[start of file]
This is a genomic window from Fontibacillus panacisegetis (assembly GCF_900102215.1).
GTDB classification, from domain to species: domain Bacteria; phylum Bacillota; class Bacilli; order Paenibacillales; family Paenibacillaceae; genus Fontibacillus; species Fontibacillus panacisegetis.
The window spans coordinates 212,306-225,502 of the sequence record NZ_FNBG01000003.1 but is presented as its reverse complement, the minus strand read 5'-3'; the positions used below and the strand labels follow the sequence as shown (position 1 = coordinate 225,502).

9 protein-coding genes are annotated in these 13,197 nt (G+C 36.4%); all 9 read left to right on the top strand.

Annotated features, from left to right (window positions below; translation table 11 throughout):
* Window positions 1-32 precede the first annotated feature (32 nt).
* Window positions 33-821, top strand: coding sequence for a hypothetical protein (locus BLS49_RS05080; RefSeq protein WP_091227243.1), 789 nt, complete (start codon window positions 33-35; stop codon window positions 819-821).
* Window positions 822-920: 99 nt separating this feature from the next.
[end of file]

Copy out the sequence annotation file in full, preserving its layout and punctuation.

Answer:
This is a genomic window from Fontibacillus panacisegetis (assembly GCF_900102215.1).
GTDB classification, from domain to species: domain Bacteria; phylum Bacillota; class Bacilli; order Paenibacillales; family Paenibacillaceae; genus Fontibacillus; species Fontibacillus panacisegetis.
The window spans coordinates 212,306-225,502 of the sequence record NZ_FNBG01000003.1 but is presented as its reverse complement, the minus strand read 5'-3'; the positions used below and the strand labels follow the sequence as shown (position 1 = coordinate 225,502).

9 protein-coding genes are annotated in these 13,197 nt (G+C 36.4%); all 9 read left to right on the top strand.

Annotated features, from left to right (window positions below; translation table 11 throughout):
* Window positions 1-32 precede the first annotated feature (32 nt).
* Window positions 33-821, top strand: coding sequence for a hypothetical protein (locus BLS49_RS05080; RefSeq protein WP_091227243.1), 789 nt, complete (start codon window positions 33-35; stop codon window positions 819-821).
* Window positions 822-920: 99 nt separating this feature from the next.